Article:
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Afghan Battlefield Spreading Into Residential Areas

From AlertNet:

The Afghan battlefield is spreading into residential areas where more people are being killed by air strikes, car bombs and suicide attacks, according to a U.N. report published on Friday.

The U.N. Assistance Mission to Afghanistan said that 1,013 civilians were killed on the sidelines of their country's armed conflict from January to the end of June, compared to 818 in the first half of 2008 and 684 in the same period in 2007. Commenting on the report, U.N. High Commissioner for Human Rights Navi Pillay said it was critical that steps be taken to shield Afghan communities from fighting.

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U.S. Still in Denial on Gender Violence

This is welcome news:

The Obama administration has opened the way for foreign women who are victims of severe domestic beatings and sexual abuse to receive asylum in the United States. The action reverses a Bush administration stance in a protracted and passionate legal battle over the possibilities for battered women to become refugees.

But one sentence caught my eye:

In addition to meeting other strict conditions for asylum, abused women will need to show that they are treated by their abuser as subordinates and little better than property, according to an immigration court filing by the administration, and that domestic abuse is widely tolerated in their country.

Are we kidding ourselves? Name a country, including the U.S., where domestic abuse isn't widely tolerated.

In the words of the WHO, "Gender-based violence, or violence against women (VAW), is a major public health and human rights problem throughout the world."

Here's a chilling video in which Keira Knightley reenacts the vicious and cowardly abuse women are subjected to on a daily basis:

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July Already the Deadliest Month for Foreign Troops in Afghanistan

A harbinger of things to come or a temporary spike?

The death toll for foreign troops in Afghanistan halfway through July equalled the highest for any month of the eight-year-old war, tallies showed on Wednesday, as a U.S. escalation has met unprecedented violence.

Authorities announced a U.S. soldier had been killed by a bomb and two Turks had died in a road accident, raising the toll of U.S. and allied foreign fatalities in the first half of July to 46, equal to full month highs set in August and June 2008.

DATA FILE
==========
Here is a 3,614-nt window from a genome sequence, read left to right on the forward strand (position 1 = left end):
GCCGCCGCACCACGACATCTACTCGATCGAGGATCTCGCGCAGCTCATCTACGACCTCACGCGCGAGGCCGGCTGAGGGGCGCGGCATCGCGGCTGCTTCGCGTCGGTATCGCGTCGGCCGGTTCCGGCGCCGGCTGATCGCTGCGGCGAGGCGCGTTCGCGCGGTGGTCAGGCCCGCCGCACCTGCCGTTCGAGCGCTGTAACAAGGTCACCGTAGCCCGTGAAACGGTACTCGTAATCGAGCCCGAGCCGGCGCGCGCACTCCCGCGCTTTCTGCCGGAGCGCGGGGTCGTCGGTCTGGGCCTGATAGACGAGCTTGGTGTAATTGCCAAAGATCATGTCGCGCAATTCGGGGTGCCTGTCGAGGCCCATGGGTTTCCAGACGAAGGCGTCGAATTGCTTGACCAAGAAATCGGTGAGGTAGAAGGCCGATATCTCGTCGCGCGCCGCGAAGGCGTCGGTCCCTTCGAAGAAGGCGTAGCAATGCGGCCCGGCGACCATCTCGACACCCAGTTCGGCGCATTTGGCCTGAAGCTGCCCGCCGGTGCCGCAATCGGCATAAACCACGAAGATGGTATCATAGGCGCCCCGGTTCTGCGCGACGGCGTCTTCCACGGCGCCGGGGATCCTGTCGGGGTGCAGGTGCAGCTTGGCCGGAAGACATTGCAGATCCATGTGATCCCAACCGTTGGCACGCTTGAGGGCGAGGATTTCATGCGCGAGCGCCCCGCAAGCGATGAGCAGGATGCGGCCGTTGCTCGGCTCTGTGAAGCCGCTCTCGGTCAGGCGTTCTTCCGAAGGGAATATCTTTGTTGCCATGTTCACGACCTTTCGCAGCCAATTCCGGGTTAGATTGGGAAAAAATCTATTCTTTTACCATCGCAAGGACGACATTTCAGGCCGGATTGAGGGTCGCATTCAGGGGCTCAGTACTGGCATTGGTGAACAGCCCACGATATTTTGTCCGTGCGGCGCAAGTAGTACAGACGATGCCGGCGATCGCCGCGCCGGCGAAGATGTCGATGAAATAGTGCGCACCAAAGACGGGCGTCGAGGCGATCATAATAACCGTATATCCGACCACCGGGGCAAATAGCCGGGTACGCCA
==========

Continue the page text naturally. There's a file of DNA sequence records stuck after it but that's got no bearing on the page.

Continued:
In the two weeks since U.S. and British troops launched massive assaults, Western troops have died at an average rate of three a day, nearing the tempo of the bloodiest days in Iraq and almost 20 times the rate in Afghanistan from 2001-04.

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BBC: Sudan women ‘lashed for trousers’

Primitive and deplorable:

"I was wearing trousers and a blouse and the 10 girls who were lashed were wearing like me, there was no difference," [Lubna Ahmed al-Hussein] told the BBC's Arabic service.

Ms Hussein said some women pleaded guilty to "get it over with" but others, including herself, chose to speak to their lawyers and are awaiting their fates.

Under Sharia law in Khartoum, the normal punishment for "indecent" dressing is 40 lashes.

Ms Hussein is a well-known reporter who writes a weekly column called Men Talk for Sudanese papers. She also works for the United Nations Mission in Sudan.

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Did North Korea Launch a Sophisticated Cyber Attack Against the U.S.?

President Obama's recent decision to name a national cybersecurity chief seems auspicious in light of this:

A widespread and unusually resilient computer attack that began July 4 knocked out the Web sites of several government agencies, including some that are responsible for fighting cyber crime.

Suspected cyber assaults also paralyzed Web sites of major South Korean government agencies, banks and Internet sites in a barrage that appeared linked to the attacks in the U.S., South Korean officials said Wednesday.

The Treasury Department, Secret Service, Federal Trade Commission and Transportation Department Web sites were all down at varying points over the holiday weekend and into this week, according to officials inside and outside the government.

As we saw in the Russia-Georgia conflict, cyberspace is becoming the new global battlefield:

According to Internet technical experts, it was the first time a cyberattack had coincided with a real war. But it will likely not be the last, said Bill Woodcock, the research director of Packet Clearing House, a nonprofit organization that tracks Internet traffic. He said cyberattacks are so inexpensive and easy to mount, with few fingerprints, that they will almost certainly remain a feature of modern warfare.

As far as the July 4th attack, North Korea appears to be the main suspect:

South Korean intelligence officials believe North Korea or pro-Pyongyang forces in South Korea committed cyber attacks that paralyzed major South Korean and U.S. Web sites, a lawmaker's aide said Wednesday.

On Wednesday, the National Intelligence Service told a group of South Korean lawmakers it believes that North Korea or North Korean sympathizers in the South "were behind" the attacks, according to an aide to one of the lawmakers briefed on the information.